Review: Utawarerumono: Mask of Deception [PS4]

Release Date
PlayStation 4, PlayStation Vita
Publisher / Developer
Atlus USA, Deep Silver / Aquaplus
Visual Novel, Tactical Role-playing

After waking up in a foreign land with no memories from his past, we join Haku and Kuon as they travel across Yamato meeting new friends and battling foes both foreign and domestic. Utawarerumono is a multimedia project with multiple entries into the series. To date, there have been 3 games, 2 anime and 2 manga. Developed by Aquaplus and brought to the West courtesy of Atlus USA and Deep Silver, Mask of Deception is the 2nd game in the series, with the third, Mask of Truth, coming later in the year. Both the first game and Mask of Deception were adapted into an anime in 2006 and 2015 respectively.

Mask of Deception follows Haku who wakes up in the middle of the forest without any recollection of who he is, he doesn’t know his own name or where he came from. There, he is saved by Kuon, a traveller from a foreign land, when she then gives Haku his name. From here, Haku and Kuon travel to the capital, meeting many new friends; Oshutoru, one of the eight generals of Yamato, Nekone, Oshutoru’s younger sister, and Atui, daughter of one of the eight generals. While in the capital, Haku and the others spend their time exploring the city, doing jobs or subjugating bandits. During this time Haku starts to regain his memories.

Mask of Deception plays like your typical visual novel, requiring very little interaction throughout the course of the game, however unlike other VN’s you’re not given any options for dialogue, so there aren’t any route options as it features a linear story. Mask of Deception also has a separate gameplay mode for the battle sections, a ‘tactical role-playing’ system which uses turn-based mechanics on a grid-based map. Before the start of each battle, you need to pick your party which will be from characters you’ve met up to that point. Each character has a different fighting style, some will be melee-based with a range of 1 or 2 squares, others make use of powerful magic, they have medium range, but can be the most powerful, while others will make use of Bows and Arrows. They have more range than magic users but aren’t as powerful.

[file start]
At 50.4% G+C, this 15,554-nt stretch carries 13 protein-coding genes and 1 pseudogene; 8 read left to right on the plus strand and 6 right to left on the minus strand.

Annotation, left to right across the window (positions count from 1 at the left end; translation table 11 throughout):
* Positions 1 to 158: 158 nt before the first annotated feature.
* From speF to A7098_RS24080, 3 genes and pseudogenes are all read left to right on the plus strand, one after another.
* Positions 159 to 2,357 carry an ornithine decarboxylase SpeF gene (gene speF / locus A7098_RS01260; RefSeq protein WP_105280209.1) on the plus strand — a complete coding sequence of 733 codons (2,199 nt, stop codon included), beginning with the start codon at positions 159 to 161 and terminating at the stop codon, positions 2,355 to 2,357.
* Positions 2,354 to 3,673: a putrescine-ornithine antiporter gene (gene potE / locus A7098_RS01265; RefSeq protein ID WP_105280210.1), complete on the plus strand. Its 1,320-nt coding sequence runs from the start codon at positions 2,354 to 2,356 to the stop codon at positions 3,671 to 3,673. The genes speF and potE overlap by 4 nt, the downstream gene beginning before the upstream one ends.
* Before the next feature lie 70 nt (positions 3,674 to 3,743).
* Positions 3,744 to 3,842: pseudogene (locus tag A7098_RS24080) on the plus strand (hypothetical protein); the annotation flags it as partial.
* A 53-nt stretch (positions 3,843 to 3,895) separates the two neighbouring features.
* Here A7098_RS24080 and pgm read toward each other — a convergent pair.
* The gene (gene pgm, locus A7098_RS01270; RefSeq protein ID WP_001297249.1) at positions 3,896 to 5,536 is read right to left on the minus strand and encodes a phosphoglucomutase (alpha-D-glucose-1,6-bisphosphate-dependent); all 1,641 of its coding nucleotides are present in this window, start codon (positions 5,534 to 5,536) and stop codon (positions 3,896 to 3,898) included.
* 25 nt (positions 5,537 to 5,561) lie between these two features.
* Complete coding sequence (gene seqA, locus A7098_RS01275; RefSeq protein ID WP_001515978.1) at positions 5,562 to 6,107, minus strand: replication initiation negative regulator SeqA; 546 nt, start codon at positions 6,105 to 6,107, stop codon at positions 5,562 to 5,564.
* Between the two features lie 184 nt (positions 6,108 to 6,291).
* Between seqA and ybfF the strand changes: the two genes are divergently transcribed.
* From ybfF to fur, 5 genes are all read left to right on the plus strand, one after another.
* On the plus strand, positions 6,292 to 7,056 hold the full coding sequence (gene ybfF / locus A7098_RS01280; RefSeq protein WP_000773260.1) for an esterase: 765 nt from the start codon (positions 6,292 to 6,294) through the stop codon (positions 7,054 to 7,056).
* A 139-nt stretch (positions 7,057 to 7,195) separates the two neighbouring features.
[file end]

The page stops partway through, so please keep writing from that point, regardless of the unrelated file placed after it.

One of the biggest sealing points to visual novels are the character designs and background artwork both of which are exceptional. I also loved the detail of the character expressions when they change in the scene. The voice cast is also another point where Mask of Deception stands out, with some famous names from anime. Haku is voiced by Keiji Fujiwara (Attack on Titan, Log Horizon), Kuon is voiced by the brilliant Risa Taneda (Highschool DxD, Gate: Jieitai Kano Chi nite, Kaku Tatakaeri). Other big names are Inori Minase (Re:Creators, Re:Zero kara Hajimeru Isekai Seikatsu) and Saori Hayami (Snow White with the Red Hair, Shumatsu no Izetta) and Yumi Hara (Overlord, Brave Witches).


Overall, I found Mask of Deception to be a slow affair with big chunks of the game being text-based and the battle sections few and far between. I’ve played a few other VN’s in the past so I knew what to expect but I wasn’t expecting it to be that text-heavy. There were moments where I’ve set the text to autoplay, and I’ve not touched the controller for a few hours. The battle sections are very enjoyable to play, although at first, they can be quite confusing to understand. Mask of Deception isn’t a bad game, the story is very enjoyable, blending in humour and seriousness very well, and the artwork along with the background music are some of the best I’ve seen in a Japanese game.

Review copy provided by Deep Silver